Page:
Gold price isn’t even close to being the biggest loser among commodities
New York (July 22) Gold’s collapse to five-year lows is dominating headlines, but it has been a rough year so far for commodities in general.
Expectations the Federal Reserve will move later this year to raise rates, potentially leading to more strength for the U.S. dollar, gets much of the blame. Most commodities are priced in dollars, making them more expensive to users of other currencies as the greenback strengthens.
The ICE dollar index DXY, +0.15% a measure of the U.S. unit against a basket of six major rivals is up by around 7.8% year-to-date.
“The wider commodity market is seeing plenty of downward pressure on the back of an ever-strengthening dollar,” said Craig Erlam, senior market analyst at Oanda, in a note.
Here’s a table looking at the performance since the end of last year through Tuesday afternoon of some of the most traded and closely watched commodities compared with the Bloomberg Commodity Index. This is a non-comprehensive list:
Bloomberg Commodity Index -7.6%
Cocoa (Nymex) +14.7%
Cotton (Nymex) +6.8%
Corn (CBT) +5.2%
Natural gas (Nymex) -0.3%
Brent crude oil (ICE) -0.5%
Soybeans (CBT) -1.9%
WTI crude oil (Nymex) -4.6%
Silver (Comex) -5.2%
Lean hogs (CME) -6.4%
Gold (Comex) -7.2%
Wheat (CBT) -11%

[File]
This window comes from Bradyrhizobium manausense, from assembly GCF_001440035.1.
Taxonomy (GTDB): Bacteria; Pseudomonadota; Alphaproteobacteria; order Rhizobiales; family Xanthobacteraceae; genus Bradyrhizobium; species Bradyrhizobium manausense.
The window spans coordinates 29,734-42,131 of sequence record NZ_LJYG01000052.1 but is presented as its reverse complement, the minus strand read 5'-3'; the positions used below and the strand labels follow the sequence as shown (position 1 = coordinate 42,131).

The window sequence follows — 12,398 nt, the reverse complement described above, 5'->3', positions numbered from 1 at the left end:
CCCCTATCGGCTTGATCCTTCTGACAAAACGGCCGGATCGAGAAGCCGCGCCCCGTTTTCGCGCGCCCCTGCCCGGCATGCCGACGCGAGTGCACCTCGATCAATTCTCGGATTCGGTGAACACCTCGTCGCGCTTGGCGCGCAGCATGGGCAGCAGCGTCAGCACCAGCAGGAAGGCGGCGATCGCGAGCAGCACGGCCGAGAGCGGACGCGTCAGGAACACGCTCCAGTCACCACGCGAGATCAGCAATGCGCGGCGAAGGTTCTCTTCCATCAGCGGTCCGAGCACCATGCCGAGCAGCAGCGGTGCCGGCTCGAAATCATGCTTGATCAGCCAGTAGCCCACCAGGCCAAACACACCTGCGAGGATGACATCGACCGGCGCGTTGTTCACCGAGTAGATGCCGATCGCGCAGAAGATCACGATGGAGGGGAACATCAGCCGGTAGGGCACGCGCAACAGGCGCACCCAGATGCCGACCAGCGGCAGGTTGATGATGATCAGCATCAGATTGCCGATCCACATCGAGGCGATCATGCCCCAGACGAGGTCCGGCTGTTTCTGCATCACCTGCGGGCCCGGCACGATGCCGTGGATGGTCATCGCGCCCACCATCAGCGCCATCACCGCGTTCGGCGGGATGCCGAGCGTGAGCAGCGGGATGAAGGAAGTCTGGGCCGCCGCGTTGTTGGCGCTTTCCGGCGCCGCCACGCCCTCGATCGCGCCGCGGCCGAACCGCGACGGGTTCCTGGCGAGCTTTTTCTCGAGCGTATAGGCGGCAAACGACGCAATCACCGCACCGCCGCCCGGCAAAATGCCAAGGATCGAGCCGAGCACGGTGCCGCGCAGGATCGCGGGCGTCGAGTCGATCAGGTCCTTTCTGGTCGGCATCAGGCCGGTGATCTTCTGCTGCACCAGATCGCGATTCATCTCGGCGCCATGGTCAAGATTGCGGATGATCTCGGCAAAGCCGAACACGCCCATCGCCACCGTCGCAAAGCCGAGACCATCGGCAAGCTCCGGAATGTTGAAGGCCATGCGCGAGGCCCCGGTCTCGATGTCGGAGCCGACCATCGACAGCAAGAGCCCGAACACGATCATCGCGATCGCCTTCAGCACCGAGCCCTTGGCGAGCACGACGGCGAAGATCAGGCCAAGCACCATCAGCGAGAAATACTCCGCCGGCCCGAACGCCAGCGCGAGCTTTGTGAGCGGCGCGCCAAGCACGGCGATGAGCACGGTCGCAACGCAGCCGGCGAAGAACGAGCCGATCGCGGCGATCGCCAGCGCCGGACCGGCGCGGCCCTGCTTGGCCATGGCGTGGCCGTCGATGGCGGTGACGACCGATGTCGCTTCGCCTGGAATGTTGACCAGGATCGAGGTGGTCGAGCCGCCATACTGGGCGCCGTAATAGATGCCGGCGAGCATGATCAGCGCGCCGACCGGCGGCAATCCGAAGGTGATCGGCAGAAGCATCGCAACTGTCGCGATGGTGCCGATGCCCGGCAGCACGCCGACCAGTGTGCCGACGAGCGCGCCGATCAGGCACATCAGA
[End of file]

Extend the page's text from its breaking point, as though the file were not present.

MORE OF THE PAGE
Live cattle (CME) -11.2%
High-grade copper (Comex) -12.3%
Coffee (IFUS) -23.5%
One thing that might stand out is that while gold has taken it on the chin lately, it isn’t the biggest loser. By a wide margin, that distinction goes to coffee futures, which are off 23.5% (Only, don’t tell coffee purveyor Starbucks Corp. SBUX, -0.02% which is raising the prices of java at its stores).
Coffee is feeling the pangs of a weaker Brazilian real currency, favorable harvest conditions in that country, and expectations for a rebound in inventories. Coffee had rallied into the autumn of 2014 on crop worries tied in part to a drought in Brazil.
Meanwhile, cocoa futures have outperformed, albeit in highly volatile fashion.
Prices of cocoa tumbled early in the year but eventually recovered as worries mounted over the impact of a severe Harmattan wind on harvests in Ivory Coast, the world’s largest producer, and Ghana, which is No. 2, noted analysts at Capital Economics. That rally gave way as fears eased, but renewed concerns over dry weather and low fertilizer use in Ghana eventually sent futures soaring anew, the analysts noted.